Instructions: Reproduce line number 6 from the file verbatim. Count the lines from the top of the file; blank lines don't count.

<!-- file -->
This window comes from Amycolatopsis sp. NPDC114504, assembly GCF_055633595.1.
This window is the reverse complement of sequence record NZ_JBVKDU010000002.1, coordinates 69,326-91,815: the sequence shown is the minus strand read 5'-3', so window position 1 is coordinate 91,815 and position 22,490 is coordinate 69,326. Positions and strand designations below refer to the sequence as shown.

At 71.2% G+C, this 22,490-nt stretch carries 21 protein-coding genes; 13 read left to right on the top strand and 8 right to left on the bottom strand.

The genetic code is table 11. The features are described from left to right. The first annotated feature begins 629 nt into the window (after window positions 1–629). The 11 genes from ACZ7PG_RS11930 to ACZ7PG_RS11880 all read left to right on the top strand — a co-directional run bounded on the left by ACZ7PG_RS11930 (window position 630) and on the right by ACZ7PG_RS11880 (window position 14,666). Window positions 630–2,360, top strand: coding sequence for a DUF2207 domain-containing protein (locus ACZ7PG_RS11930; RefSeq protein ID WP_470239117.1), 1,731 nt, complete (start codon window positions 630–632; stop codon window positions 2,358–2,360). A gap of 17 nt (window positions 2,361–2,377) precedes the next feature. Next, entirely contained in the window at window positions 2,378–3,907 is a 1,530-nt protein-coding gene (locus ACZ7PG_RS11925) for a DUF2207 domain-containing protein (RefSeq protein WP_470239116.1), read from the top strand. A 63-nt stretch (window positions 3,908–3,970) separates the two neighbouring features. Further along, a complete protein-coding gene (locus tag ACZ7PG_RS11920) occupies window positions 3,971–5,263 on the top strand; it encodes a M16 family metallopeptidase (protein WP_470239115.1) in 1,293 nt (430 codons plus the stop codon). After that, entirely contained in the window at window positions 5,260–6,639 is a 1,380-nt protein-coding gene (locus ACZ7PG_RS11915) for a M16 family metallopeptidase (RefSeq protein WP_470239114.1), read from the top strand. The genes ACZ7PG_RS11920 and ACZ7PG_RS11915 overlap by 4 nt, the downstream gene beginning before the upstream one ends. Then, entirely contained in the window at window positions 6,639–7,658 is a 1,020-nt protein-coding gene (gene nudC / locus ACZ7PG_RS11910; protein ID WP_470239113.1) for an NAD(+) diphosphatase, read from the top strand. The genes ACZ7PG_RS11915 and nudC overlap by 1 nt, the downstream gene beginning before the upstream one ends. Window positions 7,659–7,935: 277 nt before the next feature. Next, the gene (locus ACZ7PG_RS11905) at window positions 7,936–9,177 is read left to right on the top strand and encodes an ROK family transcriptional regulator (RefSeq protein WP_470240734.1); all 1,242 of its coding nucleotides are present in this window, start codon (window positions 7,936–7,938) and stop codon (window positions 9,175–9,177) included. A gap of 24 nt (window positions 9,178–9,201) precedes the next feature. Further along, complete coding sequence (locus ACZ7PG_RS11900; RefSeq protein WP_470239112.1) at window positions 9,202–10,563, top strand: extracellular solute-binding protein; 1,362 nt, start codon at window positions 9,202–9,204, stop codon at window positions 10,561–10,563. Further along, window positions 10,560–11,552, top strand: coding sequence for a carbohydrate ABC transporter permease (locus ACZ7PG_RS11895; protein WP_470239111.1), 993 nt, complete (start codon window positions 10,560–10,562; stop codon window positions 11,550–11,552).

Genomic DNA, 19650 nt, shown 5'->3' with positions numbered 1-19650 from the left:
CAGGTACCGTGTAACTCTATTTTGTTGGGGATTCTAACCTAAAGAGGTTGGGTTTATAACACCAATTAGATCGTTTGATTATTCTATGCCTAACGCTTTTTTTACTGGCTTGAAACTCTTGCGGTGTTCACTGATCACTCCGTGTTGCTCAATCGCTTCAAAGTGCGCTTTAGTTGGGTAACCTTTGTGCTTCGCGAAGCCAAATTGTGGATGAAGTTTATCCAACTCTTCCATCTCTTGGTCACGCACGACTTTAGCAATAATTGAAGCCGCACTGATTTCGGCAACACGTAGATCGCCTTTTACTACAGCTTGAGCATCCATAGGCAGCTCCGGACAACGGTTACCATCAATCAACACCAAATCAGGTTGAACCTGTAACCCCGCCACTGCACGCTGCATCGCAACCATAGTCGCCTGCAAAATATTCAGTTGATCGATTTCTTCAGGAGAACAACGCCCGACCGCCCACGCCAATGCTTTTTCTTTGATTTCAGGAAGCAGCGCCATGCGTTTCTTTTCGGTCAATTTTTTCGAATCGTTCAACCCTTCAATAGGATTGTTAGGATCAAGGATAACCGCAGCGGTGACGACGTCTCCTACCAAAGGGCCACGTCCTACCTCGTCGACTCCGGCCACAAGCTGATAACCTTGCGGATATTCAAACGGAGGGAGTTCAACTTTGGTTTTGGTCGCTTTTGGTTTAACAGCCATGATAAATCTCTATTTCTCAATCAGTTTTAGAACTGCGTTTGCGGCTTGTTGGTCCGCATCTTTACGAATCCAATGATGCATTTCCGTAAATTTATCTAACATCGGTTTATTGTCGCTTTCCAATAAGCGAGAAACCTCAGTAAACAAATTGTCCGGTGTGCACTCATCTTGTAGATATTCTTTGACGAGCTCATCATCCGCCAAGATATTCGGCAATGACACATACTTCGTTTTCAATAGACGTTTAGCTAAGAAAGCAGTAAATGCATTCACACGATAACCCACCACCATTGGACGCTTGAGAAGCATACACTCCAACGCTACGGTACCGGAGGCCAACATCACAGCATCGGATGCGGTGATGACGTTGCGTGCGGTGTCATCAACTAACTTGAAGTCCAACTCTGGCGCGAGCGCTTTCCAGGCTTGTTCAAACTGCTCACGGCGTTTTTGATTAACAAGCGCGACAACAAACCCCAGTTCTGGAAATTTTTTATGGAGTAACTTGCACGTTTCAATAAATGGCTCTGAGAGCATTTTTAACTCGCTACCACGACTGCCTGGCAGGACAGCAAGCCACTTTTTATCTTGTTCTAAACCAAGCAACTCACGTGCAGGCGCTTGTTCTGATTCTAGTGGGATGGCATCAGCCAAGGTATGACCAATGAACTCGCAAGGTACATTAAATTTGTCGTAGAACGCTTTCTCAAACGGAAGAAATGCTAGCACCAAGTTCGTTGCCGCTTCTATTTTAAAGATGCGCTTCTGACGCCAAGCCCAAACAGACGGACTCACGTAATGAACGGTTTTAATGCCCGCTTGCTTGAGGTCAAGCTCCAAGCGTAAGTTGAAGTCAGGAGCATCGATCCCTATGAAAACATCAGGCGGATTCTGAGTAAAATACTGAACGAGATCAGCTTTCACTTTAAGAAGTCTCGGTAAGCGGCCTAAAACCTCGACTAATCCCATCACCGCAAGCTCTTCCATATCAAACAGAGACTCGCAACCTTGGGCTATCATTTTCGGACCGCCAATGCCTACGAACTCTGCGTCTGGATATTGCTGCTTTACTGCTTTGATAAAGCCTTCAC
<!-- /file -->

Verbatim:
CAGGTACCGTGTAACTCTATTTTGTTGGGGATTCTAACCTAAAGAGGTTGGGTTTATAACACCAATTAGATCGTTTGATTATTCTATGCCTAACGCTTTTTTTACTGGCTTGAAACTCTTGCGGTGTTCACTGATCACTCCGTGTTGCTCAATCGCTTCAAAGTGCGCTTTAGTTGGGTAACCTTTGTGCTTCGCGAAGCCAAATTGTGGATGAAGTTTATCCAACTCTTCCATCTCTTGGTCACGCACGACTTTAGCAATAATTGAAGCCGCACTGATTTCGGCAACACGTAGATCGCCTTTTACTACAGCTTGAGCATCCATAGGCAGCTCCGGACAACGGTTACCATCAATCAACACCAAATCAGGTTGAACCTGTAACCCCGCCACTGCACGCTGCATCGCAACCATAGTCGCCTGCAAAATATTCAGTTGATCGATTTCTTCAGGAGAACAACGCCCGACCGCCCACGCCAATGCTTTTTCTTTGATTTCAGGAAGCAGCGCCATGCGTTTCTTTTCGGTCAATTTTTTCGAATCGTTCAACCCTTCAATAGGATTGTTAGGATCAAGGATAACCGCAGCGGTGACGACGTCTCCTACCAAAGGGCCACGTCCTACCTCGTCGACTCCGGCCACAAGCTGATAACCTTGCGGATATTCAAACGGAGGGAGTTCAACTTTGGTTTTGGTCGCTTTTGGTTTAACAGCCATGATAAATCTCTATTTCTCAATCAGTTTTAGAACTGCGTTTGCGGCTTGTTGGTCCGCATCTTTACGAATCCAATGATGCATTTCCGTAAATTTATCTAACATCGGTTTATTGTCGCTTTCCAATAAGCGAGAAACCTCAGTAAACAAATTGTCCGGTGTGCACTCATCTTGTAGATATTCTTTGACGAGCTCATCATCCGCCAAGATATTCGGCAATGACACATACTTCGTTTTCAATAGACGTTTAGCTAAGAAAGCAGTAAATGCATTCACACGATAACCCACCACCATTGGACGCTTGAGAAGCATACACTCCAACGCTACGGTACCGGAGGCCAACATCACAGCATCGGATGCGGTGATGACGTTGCGTGCGGTGTCATCAACTAACTTGAAGTCCAACTCTGGCGCGAGCGCTTTCCAGGCTTGTTCAAACTGCTCACGGCGTTTTTGATTAACAAGCGCGACAACAAACCCCAGTTCTGGAAATTTTTTATGGAGTAACTTGCACGTTTCAATAAATGGCTCTGAGAGCATTTTTAACTCGCTACCACGACTGCCTGGCAGGACAGCAAGCCACTTTTTATCTTGTTCTAAACCAAGCAACTCACGTGCAGGCGCTTGTTCTGATTCTAGTGGGATGGCATCAGCCAAGGTATGACCAATGAACTCGCAAGGTACATTAAATTTGTCGTAGAACGCTTTCTCAAACGGAAGAAATGCTAGCACCAAGTTCGTTGCCGCTTCTATTTTAAAGATGCGCTTCTGACGCCAAGCCCAAACAGACGGACTCACGTAATGAACGGTTTTAATGCCCGCTTGCTTGAGGTCAAGCTCCAAGCGTAAGTTGAAGTCAGGAGCATCGATCCCTATGAAAACATCAGGCGGATTCTGAGTAAAATACTGAACGAGATCAGCTTTCACTTTAAGAAGTCTCGGTAAGCGGCCTAAAACCTCGACTAATCCCATCACCGCAAGCTCTTCCATATCAAACAGAGACTCGCAACCTTGGGCTATCATTTTCGGACCGCCAATGCCTACGAACTCTGCGTCTGGATATTGCTGCTTTACTGCTTTGATAAAGCCTTCAC